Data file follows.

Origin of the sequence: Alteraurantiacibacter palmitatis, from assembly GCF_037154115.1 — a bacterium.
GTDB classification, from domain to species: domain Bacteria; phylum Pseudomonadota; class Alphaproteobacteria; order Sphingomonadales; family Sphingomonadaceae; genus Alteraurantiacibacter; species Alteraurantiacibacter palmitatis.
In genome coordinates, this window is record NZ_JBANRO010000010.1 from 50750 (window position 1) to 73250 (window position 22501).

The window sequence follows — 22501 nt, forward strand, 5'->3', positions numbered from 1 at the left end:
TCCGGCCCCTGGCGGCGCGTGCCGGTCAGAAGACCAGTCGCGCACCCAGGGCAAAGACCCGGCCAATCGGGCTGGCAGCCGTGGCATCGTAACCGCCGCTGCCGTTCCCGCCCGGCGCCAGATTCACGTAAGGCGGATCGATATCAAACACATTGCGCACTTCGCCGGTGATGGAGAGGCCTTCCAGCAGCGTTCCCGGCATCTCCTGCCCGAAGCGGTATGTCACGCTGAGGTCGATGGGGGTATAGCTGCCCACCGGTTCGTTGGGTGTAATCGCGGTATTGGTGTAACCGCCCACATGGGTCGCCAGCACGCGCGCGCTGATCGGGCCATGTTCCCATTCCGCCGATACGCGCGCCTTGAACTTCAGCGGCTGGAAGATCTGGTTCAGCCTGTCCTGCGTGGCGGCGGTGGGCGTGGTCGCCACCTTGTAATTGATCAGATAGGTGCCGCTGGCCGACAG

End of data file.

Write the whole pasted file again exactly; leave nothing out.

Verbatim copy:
Origin of the sequence: Alteraurantiacibacter palmitatis, from assembly GCF_037154115.1 — a bacterium.
GTDB classification, from domain to species: domain Bacteria; phylum Pseudomonadota; class Alphaproteobacteria; order Sphingomonadales; family Sphingomonadaceae; genus Alteraurantiacibacter; species Alteraurantiacibacter palmitatis.
In genome coordinates, this window is record NZ_JBANRO010000010.1 from 50750 (window position 1) to 73250 (window position 22501).

The window sequence follows — 22501 nt, forward strand, 5'->3', positions numbered from 1 at the left end:
TCCGGCCCCTGGCGGCGCGTGCCGGTCAGAAGACCAGTCGCGCACCCAGGGCAAAGACCCGGCCAATCGGGCTGGCAGCCGTGGCATCGTAACCGCCGCTGCCGTTCCCGCCCGGCGCCAGATTCACGTAAGGCGGATCGATATCAAACACATTGCGCACTTCGCCGGTGATGGAGAGGCCTTCCAGCAGCGTTCCCGGCATCTCCTGCCCGAAGCGGTATGTCACGCTGAGGTCGATGGGGGTATAGCTGCCCACCGGTTCGTTGGGTGTAATCGCGGTATTGGTGTAACCGCCCACATGGGTCGCCAGCACGCGCGCGCTGATCGGGCCATGTTCCCATTCCGCCGATACGCGCGCCTTGAACTTCAGCGGCTGGAAGATCTGGTTCAGCCTGTCCTGCGTGGCGGCGGTGGGCGTGGTCGCCACCTTGTAATTGATCAGATAGGTGCCGCTGGCCGACAG